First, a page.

Adam Spragg, Hidden in Plain Sight
Only minor technological details, but nothing design-wise. I brought Hidden in Plain Sight from XBLIG to Ouya with very few modifications.
The Men Who Wear Many Hats, Organ Trail
Dear lord! Please, please, please don't tack on your controller support. I've booted up several games that were unplayable because they were designed for touch and only the slightest amount of effort went into porting them to a new controls scheme. Good controls are the cornerstone of an enjoyable experience. You can't half-ass it. You need to put your full ass in it, playtest it and iterate. You might even have to... re-design it a bit (gasp)!
Eric Froemling, BombSquad
This could just be my bias, but I find myself turned off by a game if it "feels" like a mobile device port; if it has giant touch-screen-looking buttons on its main menu, if the graphics all look like they were designed for a 4 inch screens, or if it doesn't account for the TV-safe border, I'm more likely to skip over it and try the next game.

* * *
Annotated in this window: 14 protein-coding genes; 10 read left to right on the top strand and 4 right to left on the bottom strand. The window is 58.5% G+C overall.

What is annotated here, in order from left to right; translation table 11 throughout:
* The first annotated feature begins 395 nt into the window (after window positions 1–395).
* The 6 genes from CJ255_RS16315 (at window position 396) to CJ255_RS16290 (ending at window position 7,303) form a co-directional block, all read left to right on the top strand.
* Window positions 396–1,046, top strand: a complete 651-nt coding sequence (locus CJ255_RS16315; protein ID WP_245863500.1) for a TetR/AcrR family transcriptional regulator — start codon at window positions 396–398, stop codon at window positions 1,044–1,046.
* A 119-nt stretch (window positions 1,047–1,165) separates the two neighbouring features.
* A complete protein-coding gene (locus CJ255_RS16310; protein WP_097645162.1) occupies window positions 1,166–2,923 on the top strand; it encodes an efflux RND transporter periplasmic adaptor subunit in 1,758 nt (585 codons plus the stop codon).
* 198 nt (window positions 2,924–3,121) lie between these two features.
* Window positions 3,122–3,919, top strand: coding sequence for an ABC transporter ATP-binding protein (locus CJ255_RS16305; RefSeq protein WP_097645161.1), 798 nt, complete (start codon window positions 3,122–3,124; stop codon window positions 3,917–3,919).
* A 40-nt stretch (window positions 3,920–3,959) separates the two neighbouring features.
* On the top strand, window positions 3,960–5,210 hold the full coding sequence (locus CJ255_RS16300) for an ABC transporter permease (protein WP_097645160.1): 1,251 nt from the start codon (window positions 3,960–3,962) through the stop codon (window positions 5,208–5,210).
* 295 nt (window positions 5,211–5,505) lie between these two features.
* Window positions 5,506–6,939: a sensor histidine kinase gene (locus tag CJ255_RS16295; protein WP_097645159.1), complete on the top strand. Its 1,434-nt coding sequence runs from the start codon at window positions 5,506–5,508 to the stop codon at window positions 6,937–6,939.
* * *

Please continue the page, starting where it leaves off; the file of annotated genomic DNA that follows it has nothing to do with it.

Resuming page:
There's an assumption out there that microconsoles will be nothing but mobile-games on a tv, so I think having the "feel" of a real console game is important to set your game apart from the mobile-port-shovelware herd.
E McNeill, Bombball
I hope that developers will ask themselves if their game is truly a good fit for a console. I feel like there have been a lot of mobile games that really wanted to be played on a console, and the reverse (a console game that wishes it were a mobile game) is just as disappointing.
It's also worth thinking about the business model for each game. Ben Cousins made a good point: most free-to-play games (a requirement for some microconsoles) need a ton of downloads to be successful, but so far the consoles don't seem capable generating those numbers in the way that mobile devices can.